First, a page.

Characterizations of Deposited Dust Fallout in Riyadh City, Saudi Arabia
Abdullah Modaihsh, Adel Ghoneim, Fahad Al-Barakah, Mohamed Mahjoub, Mahmoud Nadeem
More details
Hide details
Department of Soil Sciences, College of Food and Agricultural Sciences,
King Saud University, P.O. Box 2460, Riyadh 11451, Saudi Arabia
Online publish date: 2017-07-05
Publish date: 2017-07-25
Submission date: 2016-12-08
Final revision date: 2017-01-18
Acceptance date: 2017-01-18
Pol. J. Environ. Stud. 2017;26(4):1599–1605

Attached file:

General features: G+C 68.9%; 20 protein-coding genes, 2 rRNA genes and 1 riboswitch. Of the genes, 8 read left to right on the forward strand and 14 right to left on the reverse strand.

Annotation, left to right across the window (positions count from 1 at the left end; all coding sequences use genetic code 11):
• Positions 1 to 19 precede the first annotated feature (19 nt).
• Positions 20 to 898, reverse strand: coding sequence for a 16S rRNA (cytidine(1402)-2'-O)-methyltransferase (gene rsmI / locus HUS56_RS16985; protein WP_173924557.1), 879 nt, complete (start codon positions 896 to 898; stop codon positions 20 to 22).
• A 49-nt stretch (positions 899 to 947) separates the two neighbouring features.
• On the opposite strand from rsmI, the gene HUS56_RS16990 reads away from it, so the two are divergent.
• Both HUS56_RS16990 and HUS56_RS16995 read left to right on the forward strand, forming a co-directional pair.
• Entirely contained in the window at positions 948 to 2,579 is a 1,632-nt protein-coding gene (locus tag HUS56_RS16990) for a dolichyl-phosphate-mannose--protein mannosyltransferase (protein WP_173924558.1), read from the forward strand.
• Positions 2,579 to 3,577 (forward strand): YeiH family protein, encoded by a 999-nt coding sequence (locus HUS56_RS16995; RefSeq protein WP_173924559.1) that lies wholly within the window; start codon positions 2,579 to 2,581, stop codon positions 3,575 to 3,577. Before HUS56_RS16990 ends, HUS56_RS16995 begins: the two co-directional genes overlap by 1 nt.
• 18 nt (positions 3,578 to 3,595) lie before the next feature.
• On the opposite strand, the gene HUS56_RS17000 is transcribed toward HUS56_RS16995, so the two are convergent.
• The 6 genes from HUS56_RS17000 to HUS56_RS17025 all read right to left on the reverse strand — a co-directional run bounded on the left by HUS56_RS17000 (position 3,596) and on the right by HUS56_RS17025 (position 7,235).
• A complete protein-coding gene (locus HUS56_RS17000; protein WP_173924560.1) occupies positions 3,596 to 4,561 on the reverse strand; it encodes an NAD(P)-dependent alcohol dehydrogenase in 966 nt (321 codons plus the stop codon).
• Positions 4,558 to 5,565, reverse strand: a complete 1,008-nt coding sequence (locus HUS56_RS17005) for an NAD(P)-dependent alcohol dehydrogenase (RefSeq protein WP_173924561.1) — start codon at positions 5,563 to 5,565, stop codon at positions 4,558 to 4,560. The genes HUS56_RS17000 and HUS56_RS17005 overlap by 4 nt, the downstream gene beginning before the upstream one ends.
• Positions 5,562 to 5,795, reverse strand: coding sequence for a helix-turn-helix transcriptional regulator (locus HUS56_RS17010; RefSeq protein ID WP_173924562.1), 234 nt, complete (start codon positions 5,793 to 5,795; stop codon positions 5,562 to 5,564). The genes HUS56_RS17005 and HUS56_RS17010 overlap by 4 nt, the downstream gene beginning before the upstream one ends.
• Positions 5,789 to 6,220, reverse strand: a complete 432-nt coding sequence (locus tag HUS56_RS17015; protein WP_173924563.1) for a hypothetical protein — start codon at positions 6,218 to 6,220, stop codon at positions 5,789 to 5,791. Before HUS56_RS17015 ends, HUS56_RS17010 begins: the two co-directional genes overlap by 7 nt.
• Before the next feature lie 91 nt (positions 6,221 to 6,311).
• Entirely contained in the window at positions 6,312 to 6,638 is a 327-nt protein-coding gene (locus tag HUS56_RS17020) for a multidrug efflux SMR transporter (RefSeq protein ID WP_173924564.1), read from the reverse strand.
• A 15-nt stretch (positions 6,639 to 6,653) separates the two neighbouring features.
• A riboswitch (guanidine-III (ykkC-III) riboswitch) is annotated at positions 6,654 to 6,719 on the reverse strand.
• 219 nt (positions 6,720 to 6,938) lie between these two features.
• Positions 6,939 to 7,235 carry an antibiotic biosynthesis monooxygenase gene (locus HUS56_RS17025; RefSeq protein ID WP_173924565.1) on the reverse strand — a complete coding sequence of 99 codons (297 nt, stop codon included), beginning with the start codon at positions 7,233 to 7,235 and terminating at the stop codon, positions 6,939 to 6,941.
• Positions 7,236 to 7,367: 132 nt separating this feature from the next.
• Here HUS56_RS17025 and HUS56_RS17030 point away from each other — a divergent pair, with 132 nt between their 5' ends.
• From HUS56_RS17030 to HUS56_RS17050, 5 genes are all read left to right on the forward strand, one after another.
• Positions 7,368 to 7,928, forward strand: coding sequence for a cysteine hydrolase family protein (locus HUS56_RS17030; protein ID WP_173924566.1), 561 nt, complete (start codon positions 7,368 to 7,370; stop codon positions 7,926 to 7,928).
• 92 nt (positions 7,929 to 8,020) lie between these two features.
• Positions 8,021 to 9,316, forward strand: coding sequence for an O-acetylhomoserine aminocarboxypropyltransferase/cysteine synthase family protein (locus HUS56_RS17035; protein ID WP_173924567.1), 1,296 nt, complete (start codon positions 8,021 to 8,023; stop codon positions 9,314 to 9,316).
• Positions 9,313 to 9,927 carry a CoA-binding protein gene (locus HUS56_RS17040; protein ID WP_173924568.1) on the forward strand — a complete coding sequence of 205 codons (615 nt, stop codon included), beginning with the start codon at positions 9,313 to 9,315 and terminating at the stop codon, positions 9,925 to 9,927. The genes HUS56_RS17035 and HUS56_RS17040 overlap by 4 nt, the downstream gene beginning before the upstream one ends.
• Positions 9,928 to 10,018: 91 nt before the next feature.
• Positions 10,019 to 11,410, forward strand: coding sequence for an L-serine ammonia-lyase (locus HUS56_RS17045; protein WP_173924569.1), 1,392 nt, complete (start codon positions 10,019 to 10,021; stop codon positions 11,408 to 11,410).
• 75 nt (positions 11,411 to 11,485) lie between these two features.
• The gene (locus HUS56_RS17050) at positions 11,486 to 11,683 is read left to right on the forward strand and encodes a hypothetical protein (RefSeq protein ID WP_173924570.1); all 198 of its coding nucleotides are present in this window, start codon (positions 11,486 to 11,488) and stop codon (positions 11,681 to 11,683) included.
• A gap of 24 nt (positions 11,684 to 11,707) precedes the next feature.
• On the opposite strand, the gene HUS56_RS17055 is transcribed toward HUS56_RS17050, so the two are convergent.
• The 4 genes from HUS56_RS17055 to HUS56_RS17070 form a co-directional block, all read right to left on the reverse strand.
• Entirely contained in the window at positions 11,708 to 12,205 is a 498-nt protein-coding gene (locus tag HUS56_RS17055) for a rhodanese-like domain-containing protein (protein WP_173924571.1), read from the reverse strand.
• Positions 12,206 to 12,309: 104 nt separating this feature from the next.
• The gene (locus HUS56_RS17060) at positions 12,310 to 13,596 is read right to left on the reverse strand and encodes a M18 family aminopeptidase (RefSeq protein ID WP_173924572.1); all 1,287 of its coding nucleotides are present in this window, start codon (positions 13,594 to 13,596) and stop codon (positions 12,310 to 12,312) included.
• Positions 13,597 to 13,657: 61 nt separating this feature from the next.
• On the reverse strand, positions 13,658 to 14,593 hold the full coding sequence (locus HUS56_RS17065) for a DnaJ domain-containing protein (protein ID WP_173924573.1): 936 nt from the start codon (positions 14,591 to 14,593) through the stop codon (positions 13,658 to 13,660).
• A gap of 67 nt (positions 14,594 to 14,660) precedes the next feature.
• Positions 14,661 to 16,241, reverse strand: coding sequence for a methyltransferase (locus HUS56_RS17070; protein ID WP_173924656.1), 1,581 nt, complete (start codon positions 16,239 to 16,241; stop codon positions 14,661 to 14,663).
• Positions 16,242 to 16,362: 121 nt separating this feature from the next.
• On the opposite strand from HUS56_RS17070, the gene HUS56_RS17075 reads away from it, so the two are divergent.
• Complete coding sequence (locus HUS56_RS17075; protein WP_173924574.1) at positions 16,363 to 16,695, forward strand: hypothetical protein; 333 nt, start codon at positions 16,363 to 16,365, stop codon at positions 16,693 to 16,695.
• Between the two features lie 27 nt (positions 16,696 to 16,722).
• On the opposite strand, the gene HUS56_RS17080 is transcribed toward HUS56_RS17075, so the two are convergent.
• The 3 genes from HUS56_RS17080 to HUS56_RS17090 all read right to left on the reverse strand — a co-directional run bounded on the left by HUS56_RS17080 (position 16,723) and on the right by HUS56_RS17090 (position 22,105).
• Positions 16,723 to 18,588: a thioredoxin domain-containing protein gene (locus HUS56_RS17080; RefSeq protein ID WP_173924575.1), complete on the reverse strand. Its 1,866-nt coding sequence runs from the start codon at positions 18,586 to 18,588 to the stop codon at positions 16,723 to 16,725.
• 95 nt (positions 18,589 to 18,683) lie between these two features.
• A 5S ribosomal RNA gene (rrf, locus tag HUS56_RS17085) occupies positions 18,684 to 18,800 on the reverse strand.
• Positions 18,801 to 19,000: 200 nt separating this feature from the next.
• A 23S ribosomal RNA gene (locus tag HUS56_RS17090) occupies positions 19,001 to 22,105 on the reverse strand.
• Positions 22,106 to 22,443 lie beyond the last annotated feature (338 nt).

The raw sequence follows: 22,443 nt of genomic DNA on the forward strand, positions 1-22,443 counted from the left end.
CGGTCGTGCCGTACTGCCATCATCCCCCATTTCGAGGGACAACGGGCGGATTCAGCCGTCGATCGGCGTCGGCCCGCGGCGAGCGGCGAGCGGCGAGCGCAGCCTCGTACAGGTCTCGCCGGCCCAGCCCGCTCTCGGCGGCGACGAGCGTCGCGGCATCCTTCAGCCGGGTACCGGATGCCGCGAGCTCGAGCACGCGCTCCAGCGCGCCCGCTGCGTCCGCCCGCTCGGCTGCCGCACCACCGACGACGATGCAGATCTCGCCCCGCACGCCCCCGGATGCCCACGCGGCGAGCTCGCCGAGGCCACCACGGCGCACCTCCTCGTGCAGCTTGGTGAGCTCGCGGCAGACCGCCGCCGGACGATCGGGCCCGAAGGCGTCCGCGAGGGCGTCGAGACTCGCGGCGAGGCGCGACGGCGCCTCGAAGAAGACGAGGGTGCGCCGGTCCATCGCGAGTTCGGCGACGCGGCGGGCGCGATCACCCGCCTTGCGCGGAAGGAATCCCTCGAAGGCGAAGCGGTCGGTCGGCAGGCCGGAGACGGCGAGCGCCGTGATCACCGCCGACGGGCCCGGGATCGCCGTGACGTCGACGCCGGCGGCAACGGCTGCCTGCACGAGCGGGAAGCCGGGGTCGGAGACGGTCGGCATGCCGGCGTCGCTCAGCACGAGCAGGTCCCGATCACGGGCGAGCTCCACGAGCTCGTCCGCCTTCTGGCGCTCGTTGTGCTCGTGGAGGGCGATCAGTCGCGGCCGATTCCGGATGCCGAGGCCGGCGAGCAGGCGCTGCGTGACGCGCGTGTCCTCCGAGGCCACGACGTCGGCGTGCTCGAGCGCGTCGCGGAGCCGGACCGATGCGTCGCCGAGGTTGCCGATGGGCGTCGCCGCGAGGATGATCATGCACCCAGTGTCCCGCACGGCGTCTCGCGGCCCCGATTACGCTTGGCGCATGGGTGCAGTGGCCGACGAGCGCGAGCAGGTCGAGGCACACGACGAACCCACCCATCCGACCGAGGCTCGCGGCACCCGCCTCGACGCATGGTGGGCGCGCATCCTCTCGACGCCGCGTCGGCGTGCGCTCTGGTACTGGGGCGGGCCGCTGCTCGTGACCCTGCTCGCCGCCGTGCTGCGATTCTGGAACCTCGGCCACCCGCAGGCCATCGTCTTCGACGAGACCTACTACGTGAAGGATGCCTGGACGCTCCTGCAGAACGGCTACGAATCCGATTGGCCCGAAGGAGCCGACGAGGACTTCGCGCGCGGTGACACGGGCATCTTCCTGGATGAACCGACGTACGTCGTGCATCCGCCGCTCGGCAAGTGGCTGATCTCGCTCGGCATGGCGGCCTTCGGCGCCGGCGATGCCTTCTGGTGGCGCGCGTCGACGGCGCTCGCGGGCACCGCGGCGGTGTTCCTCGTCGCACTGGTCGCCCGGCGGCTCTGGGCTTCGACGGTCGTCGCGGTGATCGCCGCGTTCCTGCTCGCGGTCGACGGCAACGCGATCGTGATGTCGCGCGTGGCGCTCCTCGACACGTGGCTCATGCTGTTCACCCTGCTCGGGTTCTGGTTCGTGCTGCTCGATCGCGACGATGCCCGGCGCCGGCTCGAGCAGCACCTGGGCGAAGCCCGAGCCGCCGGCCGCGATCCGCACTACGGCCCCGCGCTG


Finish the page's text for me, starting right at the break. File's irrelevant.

Dust and sand storms are a persistent problem in the Kingdom of Saudi Arabia. We monitored dust fallout samples from 15 sampling sites on a monthly basis for the entire year of 2012 and analyzed them for the various chemical and physical characteristics. Results revealed that dust deposition rates across the city were high, with sites located near construction activities and those located in northeastern Riyadh being the worst. The annual average amount of dust fallout for all stations during this period was 454.1 tons km-2. Compared to other cities, the total annual dust deposition observed in Riyadh was among the highest in the world. The average monthly amounts of dust deposited at 15 sites across Riyadh were highly variable, ranging from 14.5 tons km-2 at Riyadh airport to 178.6 tons km-2 at the Al-Aqiq site. Dust deposition rates varied significantly in April to August and ranged from 74.6 to 54.9 tons km-2 month-1. The dry deposition during November to December 2012 was significantly lower, with an average of 30.1 tons km-2 month-1. Silt fraction was the dominant fraction in almost all of the dust fallout and it ranged from 49.5% in Al-Aqiq to 70% in Al-Olya. The sand fraction ranged from 48.4% at Al-Aqiq to 26.2% at Al-Olya. All of the dust samples had a high CaCO3 content, ranging from 16.9 to 48.5%. Appreciable amounts of heavy metals such as Pb, Ni, Co, Cu, Mn, Zn, and V were detected in the dust samples.